Blog: Re-engineering Growth with social Justice
The primary objective of a Finance Minister in formulating budget proposals is to take measures to improve the lot of the poor, the weak, downtrodden and those at the lowest rung of the ladder. And also to empower entrepreneurs to create jobs and wealth.
Xavier Duval is the first member of the PMSD to assume such high and heavy responsibilities. Since 1969 when Sir Gaetan Duval, leader of the PMSD joined the post-Independence coalition government, he had occupied the post of DPM, Ministry of Tourism and Foreign Affairs among others. Together with SSR he helped create the free industrial zones and develop tourism.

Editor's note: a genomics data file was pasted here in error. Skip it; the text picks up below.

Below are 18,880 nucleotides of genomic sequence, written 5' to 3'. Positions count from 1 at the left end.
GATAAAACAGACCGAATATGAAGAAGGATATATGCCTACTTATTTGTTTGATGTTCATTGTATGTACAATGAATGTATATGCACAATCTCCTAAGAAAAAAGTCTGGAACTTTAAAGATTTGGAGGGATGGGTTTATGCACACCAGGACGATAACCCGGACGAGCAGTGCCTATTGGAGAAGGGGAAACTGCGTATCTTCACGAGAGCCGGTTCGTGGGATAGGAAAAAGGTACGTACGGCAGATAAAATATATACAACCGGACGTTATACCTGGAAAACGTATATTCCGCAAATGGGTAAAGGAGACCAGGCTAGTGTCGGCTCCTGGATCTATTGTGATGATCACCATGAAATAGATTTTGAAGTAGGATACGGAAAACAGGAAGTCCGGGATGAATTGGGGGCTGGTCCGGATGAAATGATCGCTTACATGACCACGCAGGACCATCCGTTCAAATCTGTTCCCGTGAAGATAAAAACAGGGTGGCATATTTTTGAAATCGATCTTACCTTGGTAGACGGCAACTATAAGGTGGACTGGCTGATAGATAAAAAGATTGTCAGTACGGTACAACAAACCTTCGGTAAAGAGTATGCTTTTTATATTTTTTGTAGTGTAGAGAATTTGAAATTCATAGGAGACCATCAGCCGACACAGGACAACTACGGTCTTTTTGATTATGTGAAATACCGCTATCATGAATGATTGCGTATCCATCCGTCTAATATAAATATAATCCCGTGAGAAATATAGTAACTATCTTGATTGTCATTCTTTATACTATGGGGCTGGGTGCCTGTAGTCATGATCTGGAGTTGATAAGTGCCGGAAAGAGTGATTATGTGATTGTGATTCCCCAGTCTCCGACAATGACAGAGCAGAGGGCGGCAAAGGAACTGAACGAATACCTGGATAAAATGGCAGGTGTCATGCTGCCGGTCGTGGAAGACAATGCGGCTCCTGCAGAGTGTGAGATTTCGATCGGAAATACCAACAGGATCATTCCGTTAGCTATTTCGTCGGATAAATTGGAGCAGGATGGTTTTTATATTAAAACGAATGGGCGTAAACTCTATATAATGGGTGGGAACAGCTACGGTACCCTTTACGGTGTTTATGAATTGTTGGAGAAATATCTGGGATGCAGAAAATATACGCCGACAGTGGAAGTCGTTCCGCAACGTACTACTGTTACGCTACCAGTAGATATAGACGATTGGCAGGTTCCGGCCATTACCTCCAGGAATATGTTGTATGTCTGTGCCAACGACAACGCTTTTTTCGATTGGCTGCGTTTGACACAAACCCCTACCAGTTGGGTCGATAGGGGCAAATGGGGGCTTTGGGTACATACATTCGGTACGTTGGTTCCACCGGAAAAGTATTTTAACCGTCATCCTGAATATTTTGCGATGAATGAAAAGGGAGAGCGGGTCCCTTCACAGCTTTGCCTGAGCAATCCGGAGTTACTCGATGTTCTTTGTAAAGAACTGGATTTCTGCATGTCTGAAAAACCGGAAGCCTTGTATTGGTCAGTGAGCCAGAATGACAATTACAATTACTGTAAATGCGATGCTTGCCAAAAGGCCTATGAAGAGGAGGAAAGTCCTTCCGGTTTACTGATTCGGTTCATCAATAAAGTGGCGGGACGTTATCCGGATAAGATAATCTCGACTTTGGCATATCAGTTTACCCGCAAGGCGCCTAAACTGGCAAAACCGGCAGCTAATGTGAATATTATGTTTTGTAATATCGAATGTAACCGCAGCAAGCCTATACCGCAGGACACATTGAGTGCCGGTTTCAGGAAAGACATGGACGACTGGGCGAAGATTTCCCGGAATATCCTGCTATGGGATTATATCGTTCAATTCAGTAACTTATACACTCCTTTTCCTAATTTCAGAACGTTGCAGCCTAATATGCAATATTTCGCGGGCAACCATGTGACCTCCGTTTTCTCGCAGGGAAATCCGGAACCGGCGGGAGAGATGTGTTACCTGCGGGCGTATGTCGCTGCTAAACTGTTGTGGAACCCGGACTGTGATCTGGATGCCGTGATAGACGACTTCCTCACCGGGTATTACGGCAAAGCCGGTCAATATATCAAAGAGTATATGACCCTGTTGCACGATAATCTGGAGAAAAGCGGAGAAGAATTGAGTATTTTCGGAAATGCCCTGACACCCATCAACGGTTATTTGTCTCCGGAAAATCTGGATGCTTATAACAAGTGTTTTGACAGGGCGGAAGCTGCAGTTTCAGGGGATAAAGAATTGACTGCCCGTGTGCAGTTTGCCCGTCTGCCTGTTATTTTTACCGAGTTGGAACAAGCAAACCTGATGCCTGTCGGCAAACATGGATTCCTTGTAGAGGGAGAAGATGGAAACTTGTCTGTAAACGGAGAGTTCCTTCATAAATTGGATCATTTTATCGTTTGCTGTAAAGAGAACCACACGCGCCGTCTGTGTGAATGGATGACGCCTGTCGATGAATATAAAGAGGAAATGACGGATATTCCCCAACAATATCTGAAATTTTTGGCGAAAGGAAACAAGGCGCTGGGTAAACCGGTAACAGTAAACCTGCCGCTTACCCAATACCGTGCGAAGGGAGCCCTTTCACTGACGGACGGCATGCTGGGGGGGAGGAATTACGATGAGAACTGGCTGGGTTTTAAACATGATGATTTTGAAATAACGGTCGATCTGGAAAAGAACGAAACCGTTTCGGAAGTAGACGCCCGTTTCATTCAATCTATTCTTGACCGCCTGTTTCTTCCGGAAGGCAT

Under Sir Anerood Jugnauth we remember his contribution in the creation of jobs, with the famous quotation, “Solange, amene mo diari” when he had predicted that skilled workers will have plenty of jobs. But circumstances are much different and difficult today.
Prime Minister Navin Ramgoolam has thust the responsibility of making provisions in the budget estimates 2012 for the overall development of the country on the shoulders of Xavier-Luc Duval. It will be his first budget. Hopes are very high. He will not be compared to Pravind Jugnauth or Paul Berenger. Pravind Jugnauth is remembered for his proposal of a duty-free island and targeted subsidy. For Paul Berenger “poelon la chaud” (the frying pan is hot). He will be automatically compared to Vishnu Lutchmeenaraidoo and Rama Sithanen.